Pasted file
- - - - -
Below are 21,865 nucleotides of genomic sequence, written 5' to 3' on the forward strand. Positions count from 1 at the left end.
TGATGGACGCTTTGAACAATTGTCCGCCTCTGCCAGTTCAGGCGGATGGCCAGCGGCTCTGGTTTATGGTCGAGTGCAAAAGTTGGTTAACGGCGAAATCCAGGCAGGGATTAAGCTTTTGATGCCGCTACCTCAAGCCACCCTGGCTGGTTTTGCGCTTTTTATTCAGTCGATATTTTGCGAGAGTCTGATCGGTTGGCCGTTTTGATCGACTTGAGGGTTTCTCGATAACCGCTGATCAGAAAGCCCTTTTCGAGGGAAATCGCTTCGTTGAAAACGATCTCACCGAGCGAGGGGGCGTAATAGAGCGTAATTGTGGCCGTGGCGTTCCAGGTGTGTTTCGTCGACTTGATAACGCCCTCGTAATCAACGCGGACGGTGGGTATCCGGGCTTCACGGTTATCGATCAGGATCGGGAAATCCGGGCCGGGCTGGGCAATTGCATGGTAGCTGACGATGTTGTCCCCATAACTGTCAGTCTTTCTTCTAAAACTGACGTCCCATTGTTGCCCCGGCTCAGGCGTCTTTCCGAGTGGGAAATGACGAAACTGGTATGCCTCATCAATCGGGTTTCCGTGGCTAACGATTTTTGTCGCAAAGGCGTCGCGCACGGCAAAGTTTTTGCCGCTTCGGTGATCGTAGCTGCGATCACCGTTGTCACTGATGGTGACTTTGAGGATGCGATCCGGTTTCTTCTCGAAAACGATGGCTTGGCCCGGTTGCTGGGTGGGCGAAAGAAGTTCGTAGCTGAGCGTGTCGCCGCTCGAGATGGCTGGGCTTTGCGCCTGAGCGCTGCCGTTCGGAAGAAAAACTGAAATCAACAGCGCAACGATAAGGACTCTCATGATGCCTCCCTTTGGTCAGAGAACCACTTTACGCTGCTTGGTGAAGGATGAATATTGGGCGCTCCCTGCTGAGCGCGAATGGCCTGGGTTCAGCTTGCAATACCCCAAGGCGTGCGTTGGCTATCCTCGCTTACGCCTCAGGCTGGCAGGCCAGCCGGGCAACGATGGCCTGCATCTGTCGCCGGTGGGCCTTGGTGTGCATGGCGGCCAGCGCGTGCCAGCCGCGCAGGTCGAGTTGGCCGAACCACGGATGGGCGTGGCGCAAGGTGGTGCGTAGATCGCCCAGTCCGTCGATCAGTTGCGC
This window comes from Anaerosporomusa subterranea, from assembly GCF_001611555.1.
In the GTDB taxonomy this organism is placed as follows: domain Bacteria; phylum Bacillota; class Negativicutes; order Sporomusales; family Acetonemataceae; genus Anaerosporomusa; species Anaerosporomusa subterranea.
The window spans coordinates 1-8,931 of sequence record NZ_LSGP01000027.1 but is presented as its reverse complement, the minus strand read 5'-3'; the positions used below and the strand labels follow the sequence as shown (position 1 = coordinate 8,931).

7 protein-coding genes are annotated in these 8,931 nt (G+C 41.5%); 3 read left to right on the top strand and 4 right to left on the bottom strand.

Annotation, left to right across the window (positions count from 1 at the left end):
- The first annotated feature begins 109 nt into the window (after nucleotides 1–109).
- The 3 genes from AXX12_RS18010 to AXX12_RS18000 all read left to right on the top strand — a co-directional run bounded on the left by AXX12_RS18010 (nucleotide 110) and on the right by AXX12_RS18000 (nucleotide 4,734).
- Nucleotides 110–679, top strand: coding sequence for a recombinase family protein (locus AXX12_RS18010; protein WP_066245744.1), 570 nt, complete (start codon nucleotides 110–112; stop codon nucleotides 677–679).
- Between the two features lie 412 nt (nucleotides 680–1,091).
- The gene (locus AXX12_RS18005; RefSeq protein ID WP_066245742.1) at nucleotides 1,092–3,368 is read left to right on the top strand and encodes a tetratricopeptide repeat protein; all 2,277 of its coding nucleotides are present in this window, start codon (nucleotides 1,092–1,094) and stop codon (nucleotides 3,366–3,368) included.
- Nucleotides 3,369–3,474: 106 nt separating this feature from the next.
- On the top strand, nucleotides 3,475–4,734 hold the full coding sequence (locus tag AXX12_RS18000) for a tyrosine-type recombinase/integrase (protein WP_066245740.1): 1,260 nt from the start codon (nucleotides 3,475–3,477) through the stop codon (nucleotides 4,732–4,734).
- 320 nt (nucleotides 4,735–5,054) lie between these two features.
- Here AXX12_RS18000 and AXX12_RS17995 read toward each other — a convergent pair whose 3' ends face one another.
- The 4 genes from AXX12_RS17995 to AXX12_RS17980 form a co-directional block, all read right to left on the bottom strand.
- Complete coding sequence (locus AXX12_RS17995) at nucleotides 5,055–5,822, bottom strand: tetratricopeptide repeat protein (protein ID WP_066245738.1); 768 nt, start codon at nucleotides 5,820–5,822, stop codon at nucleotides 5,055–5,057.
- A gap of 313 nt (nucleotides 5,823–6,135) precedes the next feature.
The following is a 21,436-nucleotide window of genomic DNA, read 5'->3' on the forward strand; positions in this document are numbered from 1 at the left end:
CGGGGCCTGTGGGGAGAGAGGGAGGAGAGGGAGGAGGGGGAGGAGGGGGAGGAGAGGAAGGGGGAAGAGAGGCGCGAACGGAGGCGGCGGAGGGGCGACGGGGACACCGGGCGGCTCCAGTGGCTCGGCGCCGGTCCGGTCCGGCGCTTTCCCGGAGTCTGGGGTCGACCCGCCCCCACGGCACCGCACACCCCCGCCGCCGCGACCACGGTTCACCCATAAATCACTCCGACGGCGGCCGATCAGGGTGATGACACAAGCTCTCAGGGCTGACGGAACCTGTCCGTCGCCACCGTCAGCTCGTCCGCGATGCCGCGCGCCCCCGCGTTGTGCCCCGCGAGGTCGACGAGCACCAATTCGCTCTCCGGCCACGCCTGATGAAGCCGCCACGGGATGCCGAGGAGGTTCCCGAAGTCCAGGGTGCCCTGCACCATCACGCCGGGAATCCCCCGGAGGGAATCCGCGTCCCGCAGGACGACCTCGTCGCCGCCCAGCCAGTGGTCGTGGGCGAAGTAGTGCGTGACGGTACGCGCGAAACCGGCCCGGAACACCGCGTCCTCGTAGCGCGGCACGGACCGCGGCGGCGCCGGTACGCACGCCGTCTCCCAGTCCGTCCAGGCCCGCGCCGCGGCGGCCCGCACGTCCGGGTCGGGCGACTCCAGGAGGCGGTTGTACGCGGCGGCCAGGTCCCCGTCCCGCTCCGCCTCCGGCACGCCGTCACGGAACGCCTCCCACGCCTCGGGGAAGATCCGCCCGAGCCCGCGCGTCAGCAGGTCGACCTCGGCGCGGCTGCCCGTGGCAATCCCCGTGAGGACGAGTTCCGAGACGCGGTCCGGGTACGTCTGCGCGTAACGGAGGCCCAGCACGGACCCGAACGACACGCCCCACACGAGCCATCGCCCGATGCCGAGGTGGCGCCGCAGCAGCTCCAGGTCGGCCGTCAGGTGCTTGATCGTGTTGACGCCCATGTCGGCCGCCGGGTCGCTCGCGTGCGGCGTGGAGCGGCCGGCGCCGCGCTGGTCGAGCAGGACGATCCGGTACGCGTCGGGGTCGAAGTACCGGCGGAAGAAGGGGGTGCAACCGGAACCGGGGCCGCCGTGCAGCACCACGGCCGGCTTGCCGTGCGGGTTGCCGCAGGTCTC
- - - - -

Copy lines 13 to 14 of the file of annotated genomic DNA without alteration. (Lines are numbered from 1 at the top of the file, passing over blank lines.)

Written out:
- Nucleotides 3,369–3,474: 106 nt separating this feature from the next.
- On the top strand, nucleotides 3,475–4,734 hold the full coding sequence (locus tag AXX12_RS18000) for a tyrosine-type recombinase/integrase (protein WP_066245740.1): 1,260 nt from the start codon (nucleotides 3,475–3,477) through the stop codon (nucleotides 4,732–4,734).